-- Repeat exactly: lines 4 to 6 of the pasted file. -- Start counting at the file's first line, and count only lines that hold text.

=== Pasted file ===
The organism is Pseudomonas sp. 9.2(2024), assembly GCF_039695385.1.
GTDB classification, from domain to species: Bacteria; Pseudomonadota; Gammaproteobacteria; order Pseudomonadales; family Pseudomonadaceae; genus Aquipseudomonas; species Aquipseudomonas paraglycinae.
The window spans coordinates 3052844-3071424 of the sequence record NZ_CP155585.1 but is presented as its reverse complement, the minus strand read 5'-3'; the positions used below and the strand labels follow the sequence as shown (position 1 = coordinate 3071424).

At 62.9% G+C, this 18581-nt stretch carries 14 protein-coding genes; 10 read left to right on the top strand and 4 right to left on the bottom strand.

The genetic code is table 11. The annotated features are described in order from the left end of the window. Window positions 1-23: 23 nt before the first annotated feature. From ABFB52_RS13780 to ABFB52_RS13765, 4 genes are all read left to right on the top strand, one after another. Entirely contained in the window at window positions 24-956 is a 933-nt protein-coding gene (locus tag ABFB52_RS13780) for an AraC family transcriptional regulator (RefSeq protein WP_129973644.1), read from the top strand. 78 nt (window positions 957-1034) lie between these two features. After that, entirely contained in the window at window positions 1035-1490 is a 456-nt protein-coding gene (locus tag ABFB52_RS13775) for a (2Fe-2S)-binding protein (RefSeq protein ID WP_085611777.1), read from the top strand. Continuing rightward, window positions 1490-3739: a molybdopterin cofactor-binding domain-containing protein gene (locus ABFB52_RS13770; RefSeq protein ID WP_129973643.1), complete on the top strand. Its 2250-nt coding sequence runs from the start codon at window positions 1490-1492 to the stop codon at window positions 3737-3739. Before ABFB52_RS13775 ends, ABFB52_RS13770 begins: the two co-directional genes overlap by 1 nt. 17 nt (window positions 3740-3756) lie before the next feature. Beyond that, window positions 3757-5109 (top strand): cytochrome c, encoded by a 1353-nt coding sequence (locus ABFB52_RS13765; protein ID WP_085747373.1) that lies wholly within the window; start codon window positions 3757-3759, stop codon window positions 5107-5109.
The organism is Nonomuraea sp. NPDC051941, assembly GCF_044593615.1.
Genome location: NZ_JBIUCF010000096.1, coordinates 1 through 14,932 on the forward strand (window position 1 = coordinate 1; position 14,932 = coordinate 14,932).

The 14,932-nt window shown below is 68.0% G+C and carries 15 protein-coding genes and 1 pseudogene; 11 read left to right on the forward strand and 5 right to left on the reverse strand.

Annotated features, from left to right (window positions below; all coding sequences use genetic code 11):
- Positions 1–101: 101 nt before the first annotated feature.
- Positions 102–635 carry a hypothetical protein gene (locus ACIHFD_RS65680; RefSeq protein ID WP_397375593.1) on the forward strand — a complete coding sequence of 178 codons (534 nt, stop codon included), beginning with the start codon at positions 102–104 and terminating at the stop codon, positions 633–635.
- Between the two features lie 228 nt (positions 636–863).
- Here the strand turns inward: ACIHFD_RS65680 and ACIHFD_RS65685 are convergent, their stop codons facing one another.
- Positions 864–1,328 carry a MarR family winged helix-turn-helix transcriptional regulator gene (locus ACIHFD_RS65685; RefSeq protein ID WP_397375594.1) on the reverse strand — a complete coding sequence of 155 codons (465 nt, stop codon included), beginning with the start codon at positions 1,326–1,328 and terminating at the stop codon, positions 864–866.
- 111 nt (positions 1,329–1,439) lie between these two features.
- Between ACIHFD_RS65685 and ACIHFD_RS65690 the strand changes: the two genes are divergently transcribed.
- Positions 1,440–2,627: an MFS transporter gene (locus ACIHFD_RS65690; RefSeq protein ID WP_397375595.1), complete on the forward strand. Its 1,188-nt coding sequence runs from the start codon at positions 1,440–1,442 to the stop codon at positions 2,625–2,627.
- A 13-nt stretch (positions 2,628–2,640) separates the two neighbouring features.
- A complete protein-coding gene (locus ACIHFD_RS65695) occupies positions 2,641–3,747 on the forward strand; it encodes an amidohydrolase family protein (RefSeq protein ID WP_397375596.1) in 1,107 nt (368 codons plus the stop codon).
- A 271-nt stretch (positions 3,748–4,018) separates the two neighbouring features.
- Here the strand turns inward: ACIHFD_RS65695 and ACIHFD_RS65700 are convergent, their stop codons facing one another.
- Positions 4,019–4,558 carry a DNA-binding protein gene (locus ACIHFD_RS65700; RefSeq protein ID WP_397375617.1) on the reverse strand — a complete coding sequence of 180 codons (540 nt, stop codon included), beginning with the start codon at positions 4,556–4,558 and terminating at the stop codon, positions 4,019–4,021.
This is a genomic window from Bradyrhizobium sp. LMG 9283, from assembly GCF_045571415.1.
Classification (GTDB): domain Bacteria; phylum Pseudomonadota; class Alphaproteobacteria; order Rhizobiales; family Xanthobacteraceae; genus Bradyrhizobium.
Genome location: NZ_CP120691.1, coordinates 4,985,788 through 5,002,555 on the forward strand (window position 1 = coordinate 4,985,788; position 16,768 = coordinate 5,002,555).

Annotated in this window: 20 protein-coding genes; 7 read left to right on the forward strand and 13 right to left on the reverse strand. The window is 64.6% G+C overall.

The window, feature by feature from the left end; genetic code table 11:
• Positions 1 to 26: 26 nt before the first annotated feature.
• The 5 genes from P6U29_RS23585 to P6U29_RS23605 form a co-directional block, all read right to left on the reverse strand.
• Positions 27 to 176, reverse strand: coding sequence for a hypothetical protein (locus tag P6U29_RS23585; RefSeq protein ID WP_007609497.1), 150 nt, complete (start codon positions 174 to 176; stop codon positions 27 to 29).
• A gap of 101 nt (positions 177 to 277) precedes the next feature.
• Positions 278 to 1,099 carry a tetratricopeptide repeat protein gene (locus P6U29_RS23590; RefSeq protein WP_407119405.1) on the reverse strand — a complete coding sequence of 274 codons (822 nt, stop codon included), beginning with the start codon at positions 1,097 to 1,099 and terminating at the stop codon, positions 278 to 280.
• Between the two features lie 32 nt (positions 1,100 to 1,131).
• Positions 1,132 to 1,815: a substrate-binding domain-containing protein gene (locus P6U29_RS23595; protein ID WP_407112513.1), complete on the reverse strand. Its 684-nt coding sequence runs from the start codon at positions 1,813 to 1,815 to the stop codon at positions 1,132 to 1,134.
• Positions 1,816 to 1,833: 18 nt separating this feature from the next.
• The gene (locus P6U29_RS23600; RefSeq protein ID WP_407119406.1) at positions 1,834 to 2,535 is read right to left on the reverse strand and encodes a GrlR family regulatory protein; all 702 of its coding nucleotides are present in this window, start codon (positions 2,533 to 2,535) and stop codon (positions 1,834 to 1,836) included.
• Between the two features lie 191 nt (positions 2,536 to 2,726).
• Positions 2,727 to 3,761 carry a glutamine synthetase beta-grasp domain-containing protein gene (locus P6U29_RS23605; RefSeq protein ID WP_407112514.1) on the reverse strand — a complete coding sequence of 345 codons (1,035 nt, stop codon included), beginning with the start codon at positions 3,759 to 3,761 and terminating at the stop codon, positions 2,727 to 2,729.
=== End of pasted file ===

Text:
At 62.9% G+C, this 18581-nt stretch carries 14 protein-coding genes; 10 read left to right on the top strand and 4 right to left on the bottom strand.

The genetic code is table 11. The annotated features are described in order from the left end of the window. Window positions 1-23: 23 nt before the first annotated feature. From ABFB52_RS13780 to ABFB52_RS13765, 4 genes are all read left to right on the top strand, one after another. Entirely contained in the window at window positions 24-956 is a 933-nt protein-coding gene (locus tag ABFB52_RS13780) for an AraC family transcriptional regulator (RefSeq protein WP_129973644.1), read from the top strand. 78 nt (window positions 957-1034) lie between these two features. After that, entirely contained in the window at window positions 1035-1490 is a 456-nt protein-coding gene (locus tag ABFB52_RS13775) for a (2Fe-2S)-binding protein (RefSeq protein ID WP_085611777.1), read from the top strand. Continuing rightward, window positions 1490-3739: a molybdopterin cofactor-binding domain-containing protein gene (locus ABFB52_RS13770; RefSeq protein ID WP_129973643.1), complete on the top strand. Its 2250-nt coding sequence runs from the start codon at window positions 1490-1492 to the stop codon at window positions 3737-3739. Before ABFB52_RS13775 ends, ABFB52_RS13770 begins: the two co-directional genes overlap by 1 nt. 17 nt (window positions 3740-3756) lie before the next feature. Beyond that, window positions 3757-5109 (top strand): cytochrome c, encoded by a 1353-nt coding sequence (locus ABFB52_RS13765; protein ID WP_085747373.1) that lies wholly within the window; start codon window positions 3757-3759, stop codon window positions 5107-5109.
The organism is Nonomuraea sp. NPDC051941, assembly GCF_044593615.1.